Management Tips for Pre-Diabetics

With education and lifestyle changes, diabetes can be prevented.

Below are some tips from Scott & White specialists on how to stay healthy and prevent diabetes-related complications. For more tips and information from our providers, visit our blog at

Lifestyle Changes

"Our focus is on prevention. We don't want to wait until you have a disastrous complication," says J. Marshall Devall, DPM, Podiatrist. "Get control of your sugars, your weight, your diet and prevent problems before they start."

Maintain a healthy weightMaintain a healthy weight

"High-fat, high-sugar diets, coupled with sedentary lifestyles, often raise cholesterol and glucose levels and increases blood pressure, increasing the risk for heart disease, stroke and a host of other problems," Dr. Devall says. "Many of the side effects of a poor diet can be reversed if people just tighten control of their diets."

Eating more fruits and vegetables and choosing lower-fat meats, such as chicken and turkey, will enable your body to better respond to insulin, which in turn will it easier for you to exercise. It will also aid in maintaining healthy blood pressure and cholesterol levels.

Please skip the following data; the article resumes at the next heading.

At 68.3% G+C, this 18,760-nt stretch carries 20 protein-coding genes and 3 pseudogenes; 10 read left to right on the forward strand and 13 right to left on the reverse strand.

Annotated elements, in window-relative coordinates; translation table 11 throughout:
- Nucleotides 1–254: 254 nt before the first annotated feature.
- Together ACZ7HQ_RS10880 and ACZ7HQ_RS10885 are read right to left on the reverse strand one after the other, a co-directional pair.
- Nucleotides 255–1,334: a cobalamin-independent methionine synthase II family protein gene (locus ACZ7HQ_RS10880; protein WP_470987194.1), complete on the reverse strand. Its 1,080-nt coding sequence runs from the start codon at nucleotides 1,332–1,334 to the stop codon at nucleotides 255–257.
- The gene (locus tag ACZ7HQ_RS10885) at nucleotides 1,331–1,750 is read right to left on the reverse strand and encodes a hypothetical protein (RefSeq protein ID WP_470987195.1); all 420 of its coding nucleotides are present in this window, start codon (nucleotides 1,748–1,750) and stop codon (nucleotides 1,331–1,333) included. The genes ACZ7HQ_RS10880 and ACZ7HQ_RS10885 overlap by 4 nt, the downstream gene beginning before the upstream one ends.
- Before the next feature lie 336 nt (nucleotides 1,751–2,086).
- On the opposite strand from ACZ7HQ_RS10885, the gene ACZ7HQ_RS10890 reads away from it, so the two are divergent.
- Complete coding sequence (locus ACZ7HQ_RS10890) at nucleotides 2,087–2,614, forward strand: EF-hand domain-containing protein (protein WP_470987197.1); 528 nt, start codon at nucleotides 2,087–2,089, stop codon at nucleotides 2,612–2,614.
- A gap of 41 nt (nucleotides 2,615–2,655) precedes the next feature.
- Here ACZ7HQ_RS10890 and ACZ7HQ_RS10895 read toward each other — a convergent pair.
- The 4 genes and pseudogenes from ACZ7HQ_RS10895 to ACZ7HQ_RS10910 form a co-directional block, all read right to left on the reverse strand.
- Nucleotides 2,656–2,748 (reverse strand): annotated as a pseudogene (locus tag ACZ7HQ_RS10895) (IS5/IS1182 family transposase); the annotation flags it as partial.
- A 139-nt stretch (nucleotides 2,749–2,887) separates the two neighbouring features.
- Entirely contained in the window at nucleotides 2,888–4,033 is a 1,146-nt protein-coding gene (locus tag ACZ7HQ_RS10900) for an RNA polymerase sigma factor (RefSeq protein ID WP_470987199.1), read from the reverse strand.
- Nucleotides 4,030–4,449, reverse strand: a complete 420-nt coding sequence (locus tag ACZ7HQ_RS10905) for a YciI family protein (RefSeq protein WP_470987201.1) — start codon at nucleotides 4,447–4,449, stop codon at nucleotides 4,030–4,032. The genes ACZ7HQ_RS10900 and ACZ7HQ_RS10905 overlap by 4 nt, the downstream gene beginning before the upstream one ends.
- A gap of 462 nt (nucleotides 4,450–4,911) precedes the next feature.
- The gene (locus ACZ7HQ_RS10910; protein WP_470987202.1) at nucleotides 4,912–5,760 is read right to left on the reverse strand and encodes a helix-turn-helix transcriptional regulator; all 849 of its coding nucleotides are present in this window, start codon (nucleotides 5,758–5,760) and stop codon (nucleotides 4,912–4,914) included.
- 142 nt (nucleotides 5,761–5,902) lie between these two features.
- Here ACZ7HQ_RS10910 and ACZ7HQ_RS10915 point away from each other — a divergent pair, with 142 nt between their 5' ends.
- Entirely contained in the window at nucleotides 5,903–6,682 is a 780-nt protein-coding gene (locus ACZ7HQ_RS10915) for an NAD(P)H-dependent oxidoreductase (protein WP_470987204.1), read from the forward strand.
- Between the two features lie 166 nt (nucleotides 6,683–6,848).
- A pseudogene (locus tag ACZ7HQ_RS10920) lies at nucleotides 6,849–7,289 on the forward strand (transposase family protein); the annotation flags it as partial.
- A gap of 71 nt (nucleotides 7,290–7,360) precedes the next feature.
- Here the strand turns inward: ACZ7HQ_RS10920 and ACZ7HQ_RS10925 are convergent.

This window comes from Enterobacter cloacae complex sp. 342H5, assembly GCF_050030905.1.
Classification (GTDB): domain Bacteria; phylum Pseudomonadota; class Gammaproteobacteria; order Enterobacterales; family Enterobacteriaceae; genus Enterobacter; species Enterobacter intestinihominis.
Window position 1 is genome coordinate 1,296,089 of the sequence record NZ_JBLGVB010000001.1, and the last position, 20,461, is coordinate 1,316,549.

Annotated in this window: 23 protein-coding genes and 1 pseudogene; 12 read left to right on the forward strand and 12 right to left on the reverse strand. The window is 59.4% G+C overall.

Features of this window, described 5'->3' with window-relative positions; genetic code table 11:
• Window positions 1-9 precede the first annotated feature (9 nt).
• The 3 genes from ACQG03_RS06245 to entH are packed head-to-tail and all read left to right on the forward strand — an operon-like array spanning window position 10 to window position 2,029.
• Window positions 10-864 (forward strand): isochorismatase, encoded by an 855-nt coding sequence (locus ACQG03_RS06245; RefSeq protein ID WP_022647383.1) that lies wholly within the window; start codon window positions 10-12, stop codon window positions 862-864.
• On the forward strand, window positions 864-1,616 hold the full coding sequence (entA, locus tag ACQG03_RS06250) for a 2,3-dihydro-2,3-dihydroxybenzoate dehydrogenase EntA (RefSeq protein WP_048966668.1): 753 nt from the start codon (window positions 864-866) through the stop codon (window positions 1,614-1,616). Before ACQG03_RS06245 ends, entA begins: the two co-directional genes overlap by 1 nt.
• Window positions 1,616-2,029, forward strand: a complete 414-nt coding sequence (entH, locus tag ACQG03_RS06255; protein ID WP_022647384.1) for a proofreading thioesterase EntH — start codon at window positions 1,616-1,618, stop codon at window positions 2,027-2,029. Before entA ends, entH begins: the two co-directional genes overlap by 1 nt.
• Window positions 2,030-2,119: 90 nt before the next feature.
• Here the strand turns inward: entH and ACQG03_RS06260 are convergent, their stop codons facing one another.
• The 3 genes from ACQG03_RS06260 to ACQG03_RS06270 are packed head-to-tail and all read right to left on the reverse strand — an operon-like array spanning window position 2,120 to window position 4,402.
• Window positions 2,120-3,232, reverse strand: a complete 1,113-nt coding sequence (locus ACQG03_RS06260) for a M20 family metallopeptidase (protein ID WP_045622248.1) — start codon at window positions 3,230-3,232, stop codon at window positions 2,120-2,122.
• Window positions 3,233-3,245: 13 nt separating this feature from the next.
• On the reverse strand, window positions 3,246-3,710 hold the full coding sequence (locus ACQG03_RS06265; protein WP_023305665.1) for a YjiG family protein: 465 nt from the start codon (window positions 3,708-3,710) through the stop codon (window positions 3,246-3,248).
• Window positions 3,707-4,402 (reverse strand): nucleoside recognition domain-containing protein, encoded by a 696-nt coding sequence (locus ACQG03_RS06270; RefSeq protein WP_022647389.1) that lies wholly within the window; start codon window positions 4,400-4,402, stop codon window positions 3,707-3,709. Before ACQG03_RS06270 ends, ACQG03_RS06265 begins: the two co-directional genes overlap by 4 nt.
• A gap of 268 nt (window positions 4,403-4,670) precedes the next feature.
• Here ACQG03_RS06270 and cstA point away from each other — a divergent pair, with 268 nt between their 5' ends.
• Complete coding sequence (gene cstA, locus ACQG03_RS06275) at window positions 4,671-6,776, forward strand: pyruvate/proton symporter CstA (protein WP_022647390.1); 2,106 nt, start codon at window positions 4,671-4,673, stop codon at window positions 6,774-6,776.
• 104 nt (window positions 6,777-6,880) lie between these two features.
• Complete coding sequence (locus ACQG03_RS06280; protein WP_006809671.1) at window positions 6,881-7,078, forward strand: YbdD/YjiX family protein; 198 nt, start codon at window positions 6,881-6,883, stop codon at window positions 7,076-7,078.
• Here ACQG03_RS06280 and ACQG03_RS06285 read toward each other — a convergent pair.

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Don't smokeDon't smoke

Non-smokers have a lower risk of heart, nerve and kidney disease. Not smoking also makes it easier for your body to respond to insulin.

Enuff of the Puff offers tobacco cessation group counseling through the American Lung Association's Freedom from Smoking (Tobacco) Program.

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Education and Support

"Education is the key. If you know your blood sugar levels are borderline and you don’t do anything about it, diabetes will eventually happen to you," diabetes nurse educator Barbara Buckles, RN, CDE says. "Understanding the disease and doing everything you can to prevent or delay its onset is the best medicine."

Scott & White offers self-management classes to understand - and prevent -  the onset of diabetes.

Diabetes self-management classesDiabetes self-management classes

The Scott & White Education Center provides diabetes self-management classes to help patients and families cope with type 2 diabetes. The six-month program covers topics such as healthy eating and exercise, foot care, stress management and glucose monitoring.

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